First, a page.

Nicola McDowell's Blog 24 and
Gordon Dutton's Blog 27, both blogs looking at the importance of visual memories and causes of challenges.

Level 8 Full Checklist

You should understand...

  • Different CVIs (on their own and combined) affect visual recognition in different ways.
  • Not every condition affecting visual recognition is a CVI, and you can name some examples.
  • Why, in terms of learning, things may not be learnt, and so not recognised
  • The three reasons CVIs affect visual recognition.
  • The purpose of recognising faces
  • Why recognising faces is such a complicated brain process
  • Where in the brain the mind's store of faces is located.
  • The name of the pathway from the occipital to the frontal lobes, via the temporal lobes.
  • The different ways different CVIs affect facial recognition
  • The different approaches needed to match the different CVIs
  • Where the mind-store of facial expressions is located in the brain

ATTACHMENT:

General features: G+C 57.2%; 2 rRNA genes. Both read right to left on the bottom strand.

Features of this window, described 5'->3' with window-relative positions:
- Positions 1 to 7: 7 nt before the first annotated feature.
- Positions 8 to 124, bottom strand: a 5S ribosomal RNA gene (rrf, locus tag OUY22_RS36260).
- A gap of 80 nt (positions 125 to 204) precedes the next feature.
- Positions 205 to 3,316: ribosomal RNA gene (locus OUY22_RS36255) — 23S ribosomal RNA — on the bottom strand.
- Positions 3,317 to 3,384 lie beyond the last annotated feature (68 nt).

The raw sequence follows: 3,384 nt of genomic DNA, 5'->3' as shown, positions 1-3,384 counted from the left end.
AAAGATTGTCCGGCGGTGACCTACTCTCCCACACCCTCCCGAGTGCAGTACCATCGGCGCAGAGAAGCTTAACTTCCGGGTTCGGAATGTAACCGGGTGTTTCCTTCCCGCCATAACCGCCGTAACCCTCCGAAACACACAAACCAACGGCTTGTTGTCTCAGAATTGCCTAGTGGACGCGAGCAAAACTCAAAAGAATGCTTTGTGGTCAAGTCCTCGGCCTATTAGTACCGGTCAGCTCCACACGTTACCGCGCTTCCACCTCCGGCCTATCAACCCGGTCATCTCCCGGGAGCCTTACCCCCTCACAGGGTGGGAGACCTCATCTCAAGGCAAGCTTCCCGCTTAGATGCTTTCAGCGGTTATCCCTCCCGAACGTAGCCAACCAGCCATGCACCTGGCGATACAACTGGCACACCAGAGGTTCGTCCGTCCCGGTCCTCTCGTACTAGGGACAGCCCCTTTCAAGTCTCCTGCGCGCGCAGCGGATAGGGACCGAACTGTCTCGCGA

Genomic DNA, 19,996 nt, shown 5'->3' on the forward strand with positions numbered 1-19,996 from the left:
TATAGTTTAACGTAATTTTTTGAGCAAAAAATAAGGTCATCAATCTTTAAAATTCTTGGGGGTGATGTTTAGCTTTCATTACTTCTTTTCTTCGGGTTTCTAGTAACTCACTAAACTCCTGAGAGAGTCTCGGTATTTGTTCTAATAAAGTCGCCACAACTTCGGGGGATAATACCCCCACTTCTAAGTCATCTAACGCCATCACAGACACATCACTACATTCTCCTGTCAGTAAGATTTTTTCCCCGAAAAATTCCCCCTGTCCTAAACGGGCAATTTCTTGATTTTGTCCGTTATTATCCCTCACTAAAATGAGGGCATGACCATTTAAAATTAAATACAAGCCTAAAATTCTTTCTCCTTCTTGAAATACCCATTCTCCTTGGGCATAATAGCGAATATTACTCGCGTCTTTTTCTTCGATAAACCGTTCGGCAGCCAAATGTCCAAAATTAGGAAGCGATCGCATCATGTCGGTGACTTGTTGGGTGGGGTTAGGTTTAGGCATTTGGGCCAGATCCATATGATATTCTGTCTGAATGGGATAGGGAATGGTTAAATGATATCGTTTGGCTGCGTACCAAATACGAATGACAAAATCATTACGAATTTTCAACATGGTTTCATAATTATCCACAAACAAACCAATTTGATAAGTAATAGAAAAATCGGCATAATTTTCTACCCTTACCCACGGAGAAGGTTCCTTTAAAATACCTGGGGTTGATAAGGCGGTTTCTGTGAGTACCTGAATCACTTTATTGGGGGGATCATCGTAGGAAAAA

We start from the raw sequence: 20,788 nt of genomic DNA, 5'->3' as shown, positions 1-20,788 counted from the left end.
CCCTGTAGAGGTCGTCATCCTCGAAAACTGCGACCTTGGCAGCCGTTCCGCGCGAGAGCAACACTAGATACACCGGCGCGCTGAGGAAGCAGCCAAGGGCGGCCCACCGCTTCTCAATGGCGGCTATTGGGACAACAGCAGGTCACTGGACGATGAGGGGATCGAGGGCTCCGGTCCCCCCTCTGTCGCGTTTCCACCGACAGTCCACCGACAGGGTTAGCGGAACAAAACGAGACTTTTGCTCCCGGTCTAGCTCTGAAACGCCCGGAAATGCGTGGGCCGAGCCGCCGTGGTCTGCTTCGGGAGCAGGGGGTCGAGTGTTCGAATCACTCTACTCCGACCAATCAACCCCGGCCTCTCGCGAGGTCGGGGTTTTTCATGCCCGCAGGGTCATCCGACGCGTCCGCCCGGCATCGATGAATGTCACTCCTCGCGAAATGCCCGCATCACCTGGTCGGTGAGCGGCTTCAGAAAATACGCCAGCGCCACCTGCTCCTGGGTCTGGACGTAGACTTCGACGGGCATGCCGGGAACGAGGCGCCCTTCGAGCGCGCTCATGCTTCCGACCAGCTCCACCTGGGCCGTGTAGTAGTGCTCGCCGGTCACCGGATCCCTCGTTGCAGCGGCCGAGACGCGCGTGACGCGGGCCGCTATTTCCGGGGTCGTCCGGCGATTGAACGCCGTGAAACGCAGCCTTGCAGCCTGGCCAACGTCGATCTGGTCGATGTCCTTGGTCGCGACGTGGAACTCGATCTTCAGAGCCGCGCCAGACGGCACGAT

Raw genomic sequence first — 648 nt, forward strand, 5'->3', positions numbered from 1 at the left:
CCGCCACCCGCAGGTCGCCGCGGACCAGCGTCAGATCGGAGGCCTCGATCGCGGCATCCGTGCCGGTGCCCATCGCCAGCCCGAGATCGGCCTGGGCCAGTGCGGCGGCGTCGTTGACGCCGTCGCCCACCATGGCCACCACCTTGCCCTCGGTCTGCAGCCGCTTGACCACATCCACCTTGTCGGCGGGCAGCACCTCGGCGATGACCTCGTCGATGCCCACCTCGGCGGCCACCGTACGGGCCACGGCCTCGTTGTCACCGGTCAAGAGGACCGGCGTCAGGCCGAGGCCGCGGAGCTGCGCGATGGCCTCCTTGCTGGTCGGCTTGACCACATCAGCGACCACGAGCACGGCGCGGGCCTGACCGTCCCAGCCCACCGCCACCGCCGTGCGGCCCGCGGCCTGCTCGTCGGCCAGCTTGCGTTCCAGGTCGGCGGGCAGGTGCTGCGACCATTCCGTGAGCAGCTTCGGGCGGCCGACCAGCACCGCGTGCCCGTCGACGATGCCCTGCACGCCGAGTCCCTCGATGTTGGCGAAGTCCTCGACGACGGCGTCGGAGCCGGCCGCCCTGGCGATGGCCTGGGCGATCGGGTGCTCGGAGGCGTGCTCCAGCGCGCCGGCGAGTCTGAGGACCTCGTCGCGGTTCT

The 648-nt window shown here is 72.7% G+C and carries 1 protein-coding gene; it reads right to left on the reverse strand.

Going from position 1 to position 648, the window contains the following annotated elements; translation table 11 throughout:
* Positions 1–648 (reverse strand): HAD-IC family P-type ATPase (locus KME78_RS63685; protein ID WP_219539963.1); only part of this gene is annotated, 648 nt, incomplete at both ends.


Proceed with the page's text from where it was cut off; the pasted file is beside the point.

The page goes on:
• The brain process to correctly recognise a facial expression.
  • How CVI affected this brain process (different reasons)
  • What affective blindsight is
  • What can happen when facial expressions are not recognised
  • The importance of using language to tell people with CVI how we are feeling
  • What a route is in terms of visual memories
  • What makes a route easy and difficult to remember
  • Why learning routes can be challenging for a person with CVI
  • How to help a person with CVI learn routes

Congratulations on completing Level 8!Congratulations on completing Level 8!

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At CVI Scotland we are devoted to helping people understand cerebral visual impairments, and together working towards developing the understanding of this complex condition.